“It’s a slower pace than we’d hoped for,” says ACI EUROPE chief, pointing to the unaligned lifting of blanket travel restrictions
The improvement over the preceding month reflects the progressive lifting of travel restrictions within the EU and Schengen area. As a result, the European airport network saw daily passenger volumes increasing nearly threefold from 267,000 passengers on 1 June to 757,000 passengers on 30 June – still a far cry from last year’s daily average of 8 million in the same month.
Olivier Jankovec, Director General of ACI EUROPE said: “The recovery in passenger traffic is proceeding at a slower pace than we had hoped for. This was the case in June, and initial data for July also indicates we’re likely to recover only 19% of last year’s traffic rather than the 30% we had forecast. This is down to the still incomplete lifting of travel restrictions within the
EU / Schengen area and the UK – as well as the permanence of travel bans for most other countries. The fact that EU and Schengen states have not yet managed to effectively coordinate and align over their travel policies does not help, as it is not conducive to restoring confidence in travel and tourism in the middle of the peak Summer season.”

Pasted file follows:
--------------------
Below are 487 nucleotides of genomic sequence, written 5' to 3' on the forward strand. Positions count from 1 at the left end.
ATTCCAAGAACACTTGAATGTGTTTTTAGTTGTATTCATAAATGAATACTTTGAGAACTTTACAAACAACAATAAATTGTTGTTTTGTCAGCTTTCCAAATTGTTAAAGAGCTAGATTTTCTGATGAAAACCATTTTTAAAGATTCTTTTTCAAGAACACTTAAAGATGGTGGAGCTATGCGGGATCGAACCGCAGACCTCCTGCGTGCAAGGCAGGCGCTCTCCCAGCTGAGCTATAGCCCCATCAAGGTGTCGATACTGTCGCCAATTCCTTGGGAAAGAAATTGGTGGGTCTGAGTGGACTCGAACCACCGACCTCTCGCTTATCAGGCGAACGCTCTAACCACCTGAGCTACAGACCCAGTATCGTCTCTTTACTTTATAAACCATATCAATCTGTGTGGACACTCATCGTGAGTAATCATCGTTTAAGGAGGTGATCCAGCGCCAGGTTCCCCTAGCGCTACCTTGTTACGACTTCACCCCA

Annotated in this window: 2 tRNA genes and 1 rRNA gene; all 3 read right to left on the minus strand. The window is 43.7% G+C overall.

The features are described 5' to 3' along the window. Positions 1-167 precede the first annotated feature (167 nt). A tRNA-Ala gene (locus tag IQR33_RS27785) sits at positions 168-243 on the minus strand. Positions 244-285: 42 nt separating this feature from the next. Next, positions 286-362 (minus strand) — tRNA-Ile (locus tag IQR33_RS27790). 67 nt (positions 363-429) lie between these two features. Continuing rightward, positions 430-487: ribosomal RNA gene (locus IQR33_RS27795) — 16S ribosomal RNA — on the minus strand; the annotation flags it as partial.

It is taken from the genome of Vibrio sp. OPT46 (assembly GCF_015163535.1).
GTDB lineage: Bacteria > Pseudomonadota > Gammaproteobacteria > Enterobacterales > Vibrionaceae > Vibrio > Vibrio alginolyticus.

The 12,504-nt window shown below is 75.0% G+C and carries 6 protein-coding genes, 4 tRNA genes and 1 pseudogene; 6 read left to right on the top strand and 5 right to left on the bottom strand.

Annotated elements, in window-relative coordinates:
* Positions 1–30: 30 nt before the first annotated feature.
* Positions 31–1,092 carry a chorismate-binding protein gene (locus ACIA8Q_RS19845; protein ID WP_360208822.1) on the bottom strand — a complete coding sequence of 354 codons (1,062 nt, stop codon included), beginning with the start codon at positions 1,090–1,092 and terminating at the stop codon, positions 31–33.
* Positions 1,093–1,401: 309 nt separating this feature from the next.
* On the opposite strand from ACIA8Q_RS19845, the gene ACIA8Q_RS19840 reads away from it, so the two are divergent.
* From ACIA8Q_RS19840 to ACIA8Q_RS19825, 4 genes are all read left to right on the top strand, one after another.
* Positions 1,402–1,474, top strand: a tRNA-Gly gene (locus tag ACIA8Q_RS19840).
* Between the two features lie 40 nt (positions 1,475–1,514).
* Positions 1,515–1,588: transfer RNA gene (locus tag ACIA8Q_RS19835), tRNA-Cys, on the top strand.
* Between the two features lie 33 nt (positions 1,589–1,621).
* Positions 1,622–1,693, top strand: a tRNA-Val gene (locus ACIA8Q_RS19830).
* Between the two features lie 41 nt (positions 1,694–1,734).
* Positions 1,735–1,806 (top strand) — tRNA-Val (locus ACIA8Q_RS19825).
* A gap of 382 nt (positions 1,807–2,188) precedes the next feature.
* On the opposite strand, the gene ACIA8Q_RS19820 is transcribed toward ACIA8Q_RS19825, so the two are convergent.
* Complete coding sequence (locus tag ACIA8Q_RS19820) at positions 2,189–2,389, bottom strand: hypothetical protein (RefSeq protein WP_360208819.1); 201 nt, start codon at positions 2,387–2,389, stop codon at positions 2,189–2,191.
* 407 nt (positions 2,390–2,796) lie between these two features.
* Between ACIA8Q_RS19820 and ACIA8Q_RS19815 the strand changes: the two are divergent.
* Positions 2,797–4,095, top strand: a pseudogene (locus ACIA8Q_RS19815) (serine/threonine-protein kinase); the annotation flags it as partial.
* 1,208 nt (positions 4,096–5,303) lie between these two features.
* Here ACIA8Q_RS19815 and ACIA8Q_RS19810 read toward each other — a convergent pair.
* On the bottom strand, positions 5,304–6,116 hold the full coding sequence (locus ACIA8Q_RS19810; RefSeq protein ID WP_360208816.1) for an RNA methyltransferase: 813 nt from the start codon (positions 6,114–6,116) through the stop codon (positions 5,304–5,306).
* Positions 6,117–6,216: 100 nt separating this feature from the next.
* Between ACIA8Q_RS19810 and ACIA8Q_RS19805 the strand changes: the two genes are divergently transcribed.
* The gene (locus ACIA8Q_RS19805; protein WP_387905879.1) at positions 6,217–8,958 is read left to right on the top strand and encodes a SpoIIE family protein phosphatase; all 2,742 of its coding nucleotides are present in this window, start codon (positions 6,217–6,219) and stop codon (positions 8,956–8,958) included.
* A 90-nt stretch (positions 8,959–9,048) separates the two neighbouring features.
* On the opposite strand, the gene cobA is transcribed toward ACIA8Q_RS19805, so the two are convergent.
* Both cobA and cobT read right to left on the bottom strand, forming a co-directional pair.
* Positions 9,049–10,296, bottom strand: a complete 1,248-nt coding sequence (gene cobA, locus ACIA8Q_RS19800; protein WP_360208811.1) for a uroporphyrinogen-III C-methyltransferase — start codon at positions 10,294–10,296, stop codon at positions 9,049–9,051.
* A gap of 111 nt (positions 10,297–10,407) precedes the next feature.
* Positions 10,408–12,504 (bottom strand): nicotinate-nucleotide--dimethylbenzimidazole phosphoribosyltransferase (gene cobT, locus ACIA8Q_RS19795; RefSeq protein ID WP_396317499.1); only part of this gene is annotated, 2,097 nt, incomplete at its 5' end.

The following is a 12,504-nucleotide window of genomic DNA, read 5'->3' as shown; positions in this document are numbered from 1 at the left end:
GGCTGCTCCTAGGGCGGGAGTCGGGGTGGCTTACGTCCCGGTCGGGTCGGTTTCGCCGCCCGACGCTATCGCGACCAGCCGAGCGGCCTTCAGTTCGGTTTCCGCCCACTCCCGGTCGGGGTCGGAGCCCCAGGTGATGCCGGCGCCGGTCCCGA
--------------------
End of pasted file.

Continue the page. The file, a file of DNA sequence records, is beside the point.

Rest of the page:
Taking stock of the developments as well as of the current epidemiological situation globally, ACI EUROPE released today a revised traffic forecast1. Accordingly:
- A full recovery in passenger traffic to 2019 levels is now expected for 2024, rather than 2023 as per the previous forecast (May 2020).
- Europe’s airports are now set to lose -1.57 billion passengers in 2020, a decrease of -64% compared to the previous year.
- Europe’s airports’ revenues are now set to decrease by -€32.4 billion in 2020 (-67%).
With reinstated flights generally achieving low load factors, passenger volumes are trailing behind flight numbers2. This is particularly impacting airports, as their operating costs are driven by aircraft movements while the bulk (76%) of their revenues comes from passengers (through passenger charges for the use of their facilities and a wide range of passenger-driven commercial revenues – in particular retail). This means that the current recovery pattern disproportionately increases costs relative to revenues.
Jankovec commented: “The financial situation of airports is not significantly improving – with some even making more losses now compared to their situation prior to the restart. Considering that the peak Summer season normally accounts for a large share of annual revenues and the fact that temporary unemployment schemes are coming to an end in many EU States – not to mention fierce airline pressure on airport charges – liquidity will remain an on-going concern through the winter. Many airports, especially smaller regional airports, will need financial relief. This requires looking beyond the current EC Temporary Framework on State aid which is ending next December.”